Prior art clearly recognizes the importance of mucin in the natural tear fluid as a wetting agent, viscoelastic gel former, lubricant and barrier to bacterial adhesion. Limited success with so many various synthetic and substitute polymers indicate that supplementing the tear fluid with a compatible mucin from an exogenous source would appear to be a more direct and preferred method for addressing dry eye conditions. Part of the problem in the development of ocular surface changes in dry eye disease may be the dehydration of the mucus gel and subsequently the mucin layer of the cellular surface. Supplementing the tear fluid with mucin in an aqueous solution would be expected to help maintain the natural surface mucin layer of the eye by both the addition of the additional mucin molecules and the hydration provided by the aqueous vehicle.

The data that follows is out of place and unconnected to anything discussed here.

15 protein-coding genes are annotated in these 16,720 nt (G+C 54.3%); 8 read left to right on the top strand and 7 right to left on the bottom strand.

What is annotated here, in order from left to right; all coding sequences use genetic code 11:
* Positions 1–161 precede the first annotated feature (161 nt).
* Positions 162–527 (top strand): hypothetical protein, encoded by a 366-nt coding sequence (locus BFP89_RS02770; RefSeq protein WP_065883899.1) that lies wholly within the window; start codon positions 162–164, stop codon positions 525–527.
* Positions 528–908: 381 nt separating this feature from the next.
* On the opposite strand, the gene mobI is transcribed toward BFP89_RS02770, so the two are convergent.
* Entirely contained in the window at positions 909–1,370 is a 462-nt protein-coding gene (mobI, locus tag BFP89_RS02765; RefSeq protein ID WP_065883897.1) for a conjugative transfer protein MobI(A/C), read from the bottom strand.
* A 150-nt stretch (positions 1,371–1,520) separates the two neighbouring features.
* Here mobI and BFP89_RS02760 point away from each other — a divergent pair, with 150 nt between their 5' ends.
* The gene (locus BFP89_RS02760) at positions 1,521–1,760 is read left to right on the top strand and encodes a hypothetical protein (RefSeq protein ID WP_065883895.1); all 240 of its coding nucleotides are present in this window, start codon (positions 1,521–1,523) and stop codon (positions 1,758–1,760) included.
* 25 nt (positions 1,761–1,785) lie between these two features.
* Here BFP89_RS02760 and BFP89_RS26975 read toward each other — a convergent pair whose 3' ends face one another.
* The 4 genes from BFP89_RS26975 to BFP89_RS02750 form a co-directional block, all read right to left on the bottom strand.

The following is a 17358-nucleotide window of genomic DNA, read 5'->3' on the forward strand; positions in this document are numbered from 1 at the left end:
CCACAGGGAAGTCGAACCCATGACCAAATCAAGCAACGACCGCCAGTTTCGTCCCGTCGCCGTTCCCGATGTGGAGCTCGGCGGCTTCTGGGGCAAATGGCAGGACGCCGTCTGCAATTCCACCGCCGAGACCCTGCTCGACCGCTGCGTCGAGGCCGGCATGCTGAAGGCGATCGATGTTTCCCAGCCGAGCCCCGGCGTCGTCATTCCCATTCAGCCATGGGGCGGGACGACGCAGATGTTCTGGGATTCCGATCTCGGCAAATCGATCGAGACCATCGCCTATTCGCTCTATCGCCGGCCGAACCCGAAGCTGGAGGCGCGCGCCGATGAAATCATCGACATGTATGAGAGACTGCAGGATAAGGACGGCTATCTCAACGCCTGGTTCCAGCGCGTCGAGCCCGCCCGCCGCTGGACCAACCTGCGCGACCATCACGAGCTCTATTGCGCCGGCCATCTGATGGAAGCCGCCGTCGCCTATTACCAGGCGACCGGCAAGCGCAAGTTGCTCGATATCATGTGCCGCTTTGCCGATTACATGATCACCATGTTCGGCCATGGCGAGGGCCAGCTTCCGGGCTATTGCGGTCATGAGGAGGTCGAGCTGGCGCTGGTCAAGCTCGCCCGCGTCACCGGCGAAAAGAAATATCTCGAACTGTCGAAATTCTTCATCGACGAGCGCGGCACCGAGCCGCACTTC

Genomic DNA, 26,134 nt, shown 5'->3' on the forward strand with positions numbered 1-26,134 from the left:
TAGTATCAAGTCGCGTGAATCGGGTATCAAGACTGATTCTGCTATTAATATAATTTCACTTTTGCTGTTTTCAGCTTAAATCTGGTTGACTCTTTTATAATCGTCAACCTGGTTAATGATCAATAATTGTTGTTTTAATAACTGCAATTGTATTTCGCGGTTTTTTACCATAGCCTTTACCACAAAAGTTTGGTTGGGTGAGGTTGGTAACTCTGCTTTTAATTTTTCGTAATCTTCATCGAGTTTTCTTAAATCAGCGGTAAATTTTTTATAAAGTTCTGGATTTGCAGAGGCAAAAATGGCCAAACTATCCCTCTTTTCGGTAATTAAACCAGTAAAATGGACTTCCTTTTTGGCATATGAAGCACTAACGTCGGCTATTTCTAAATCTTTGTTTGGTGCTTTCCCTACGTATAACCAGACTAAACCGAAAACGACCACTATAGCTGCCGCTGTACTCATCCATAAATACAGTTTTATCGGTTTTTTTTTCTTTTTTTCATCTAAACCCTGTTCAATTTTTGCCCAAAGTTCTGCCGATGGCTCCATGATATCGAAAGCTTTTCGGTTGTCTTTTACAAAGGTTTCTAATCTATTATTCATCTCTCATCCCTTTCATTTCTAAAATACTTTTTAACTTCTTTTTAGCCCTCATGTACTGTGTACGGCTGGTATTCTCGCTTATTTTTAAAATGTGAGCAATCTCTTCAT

Perhaps one reason that mucin-based ophthalmic solutions have not been developed is the limited commercial availability of mucin. The mucins that are available are partially purified from bovine submaxillary glands, or from porcine guts. These by-products of the meat packing industry are distributed by Sigma Chemical Company (St.Louis, Mo.) and Worthington Biochemical Corp. (Freehold, N.J.). The most notable problem with currently available commercial mucins is their very poor quality. For example, fractionation of BSM mucin from Sigma by SDS-PAGE reveals that the preparation is heavily contaminated by low molecular weight proteins that are either degraded mucin, or proteins unrelated to mucin.